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Is Buddhism the Most Science-Friendly Religion?


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Here is some sad news, courtesy of the Pew Research Center’s “Religion & Public Life Project.” Not only is there a growing gap between Democrats and Republicans when it comes to acceptance of evolution, with Democrats at a mere 67 percent and Republicans a paltry and horrifyingly low 43 percent. Even more appalling is the finding that only 27 percent of white evangelical Protestants understand that “humans and other living things have evolved over time.”

What in Darwin’s name is going on? The regrettable reality is that the U.S., being among the world’s most religious countries, is also among the most scientifically ignorant, especially when it comes to the most important, unifying and indubitably “true” finding in biology: evolution by natural selection.

Portrait of Charles Darwin by Julia Margaret Cameron via Wikimedia Commons

As an evolutionary biologist, I have personally encountered this scientific illiteracy, notably when lecturing in the Bible Belt. At the same time, I’ve been struck by how scientifically knowledgeable the audiences are when I lecture in Asian countries, particularly those strongly influenced by Buddhism. Moreover, I’ve become increasingly convinced that this correlation isn’t coincidental. My decades as a biologist, along with comparable decades as a Buddhist sympathizer, have convinced me that of all the world’s religions – and especially by contrast to the Abrahamic Big Three (Judaism, Christianity, and Islam), Buddhism is unusually science-friendly.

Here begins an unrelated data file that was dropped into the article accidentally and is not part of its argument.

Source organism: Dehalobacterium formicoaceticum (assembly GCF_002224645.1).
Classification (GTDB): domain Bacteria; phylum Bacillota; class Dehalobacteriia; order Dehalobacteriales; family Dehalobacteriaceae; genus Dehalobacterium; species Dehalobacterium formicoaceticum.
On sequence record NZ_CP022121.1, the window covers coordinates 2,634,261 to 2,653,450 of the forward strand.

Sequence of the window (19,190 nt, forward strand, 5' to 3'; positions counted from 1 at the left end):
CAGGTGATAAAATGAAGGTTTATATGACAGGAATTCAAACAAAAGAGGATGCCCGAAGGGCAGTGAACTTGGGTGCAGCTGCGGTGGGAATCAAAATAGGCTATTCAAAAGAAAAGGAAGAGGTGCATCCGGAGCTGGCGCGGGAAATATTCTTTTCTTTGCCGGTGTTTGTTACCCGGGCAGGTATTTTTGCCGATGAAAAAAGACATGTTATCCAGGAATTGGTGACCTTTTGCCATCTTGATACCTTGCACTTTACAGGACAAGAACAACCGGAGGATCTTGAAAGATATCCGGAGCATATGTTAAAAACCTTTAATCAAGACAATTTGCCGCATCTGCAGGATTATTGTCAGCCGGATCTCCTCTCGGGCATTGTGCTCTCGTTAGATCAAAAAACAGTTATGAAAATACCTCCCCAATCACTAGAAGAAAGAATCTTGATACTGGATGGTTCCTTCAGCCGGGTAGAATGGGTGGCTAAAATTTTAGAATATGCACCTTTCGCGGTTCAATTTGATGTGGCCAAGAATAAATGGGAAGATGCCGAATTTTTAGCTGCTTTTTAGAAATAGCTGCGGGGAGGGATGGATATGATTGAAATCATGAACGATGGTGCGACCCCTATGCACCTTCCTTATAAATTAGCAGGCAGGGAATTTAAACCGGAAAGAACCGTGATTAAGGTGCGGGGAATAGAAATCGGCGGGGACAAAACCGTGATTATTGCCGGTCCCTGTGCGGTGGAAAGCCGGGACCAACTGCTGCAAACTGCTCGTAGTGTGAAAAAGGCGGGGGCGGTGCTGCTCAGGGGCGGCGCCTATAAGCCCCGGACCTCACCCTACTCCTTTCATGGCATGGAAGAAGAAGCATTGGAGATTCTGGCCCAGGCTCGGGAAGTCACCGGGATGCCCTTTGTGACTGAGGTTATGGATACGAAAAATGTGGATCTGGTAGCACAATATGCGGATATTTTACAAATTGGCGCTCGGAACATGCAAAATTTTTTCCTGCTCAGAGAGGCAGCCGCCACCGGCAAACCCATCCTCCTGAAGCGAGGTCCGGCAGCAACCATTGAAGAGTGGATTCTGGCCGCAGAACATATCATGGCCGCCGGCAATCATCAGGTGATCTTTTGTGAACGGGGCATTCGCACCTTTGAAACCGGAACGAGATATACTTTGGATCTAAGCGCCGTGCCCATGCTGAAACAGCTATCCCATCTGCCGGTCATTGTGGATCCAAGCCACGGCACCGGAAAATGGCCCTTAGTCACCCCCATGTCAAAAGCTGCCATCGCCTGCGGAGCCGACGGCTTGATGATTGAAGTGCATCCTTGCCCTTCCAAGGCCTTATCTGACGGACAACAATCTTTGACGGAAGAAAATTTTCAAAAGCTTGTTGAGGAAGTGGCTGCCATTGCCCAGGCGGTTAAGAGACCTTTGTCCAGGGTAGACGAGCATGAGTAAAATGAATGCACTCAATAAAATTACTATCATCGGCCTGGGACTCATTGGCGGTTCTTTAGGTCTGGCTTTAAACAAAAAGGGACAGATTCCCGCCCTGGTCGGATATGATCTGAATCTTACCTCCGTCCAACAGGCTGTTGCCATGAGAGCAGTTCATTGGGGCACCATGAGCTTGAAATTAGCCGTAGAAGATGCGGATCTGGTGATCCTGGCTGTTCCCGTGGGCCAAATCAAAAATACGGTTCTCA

To some extent, this might be because much of Buddhism – and certainly, the part that attracts me – isn’t a “religion” at all, but rather a way of looking at the world. Indeed, the Buddha himself is described as having emphasized that he isn’t a god and shouldn’t be treated as such. And, in fact, there are no creator deities in Buddhism, nor holy writ, and so forth.

According to Tenzin Gyatso, better known as the fourteenth Dalai Lama, “Suppose that something is definitely proven through scientific investigation, that a certain hypothesis is verified or a certain fact emerges as a result of scientific investigation. And suppose, furthermore, that that fact is incompatible with Buddhist theory. There is no doubt that we must accept the result of the scientific research.”